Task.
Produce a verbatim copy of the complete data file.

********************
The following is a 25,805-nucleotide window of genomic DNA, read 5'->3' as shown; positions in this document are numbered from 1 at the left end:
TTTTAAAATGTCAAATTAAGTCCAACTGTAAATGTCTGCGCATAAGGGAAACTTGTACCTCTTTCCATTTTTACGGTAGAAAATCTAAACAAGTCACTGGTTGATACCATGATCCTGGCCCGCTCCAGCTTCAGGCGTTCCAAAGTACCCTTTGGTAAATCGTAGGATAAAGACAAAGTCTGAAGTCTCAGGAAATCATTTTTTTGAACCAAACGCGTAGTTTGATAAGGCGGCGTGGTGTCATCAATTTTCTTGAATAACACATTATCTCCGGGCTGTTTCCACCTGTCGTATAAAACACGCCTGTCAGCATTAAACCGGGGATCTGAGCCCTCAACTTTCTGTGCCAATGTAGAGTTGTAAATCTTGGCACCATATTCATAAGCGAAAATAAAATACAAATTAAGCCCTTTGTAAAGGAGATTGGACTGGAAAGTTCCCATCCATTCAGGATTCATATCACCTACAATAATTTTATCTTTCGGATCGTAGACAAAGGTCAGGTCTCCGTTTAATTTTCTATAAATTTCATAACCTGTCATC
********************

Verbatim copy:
The following is a 25,805-nucleotide window of genomic DNA, read 5'->3' as shown; positions in this document are numbered from 1 at the left end:
TTTTAAAATGTCAAATTAAGTCCAACTGTAAATGTCTGCGCATAAGGGAAACTTGTACCTCTTTCCATTTTTACGGTAGAAAATCTAAACAAGTCACTGGTTGATACCATGATCCTGGCCCGCTCCAGCTTCAGGCGTTCCAAAGTACCCTTTGGTAAATCGTAGGATAAAGACAAAGTCTGAAGTCTCAGGAAATCATTTTTTTGAACCAAACGCGTAGTTTGATAAGGCGGCGTGGTGTCATCAATTTTCTTGAATAACACATTATCTCCGGGCTGTTTCCACCTGTCGTATAAAACACGCCTGTCAGCATTAAACCGGGGATCTGAGCCCTCAACTTTCTGTGCCAATGTAGAGTTGTAAATCTTGGCACCATATTCATAAGCGAAAATAAAATACAAATTAAGCCCTTTGTAAAGGAGATTGGACTGGAAAGTTCCCATCCATTCAGGATTCATATCACCTACAATAATTTTATCTTTCGGATCGTAGACAAAGGTCAGGTCTCCGTTTAATTTTCTATAAATTTCATAACCTGTCATC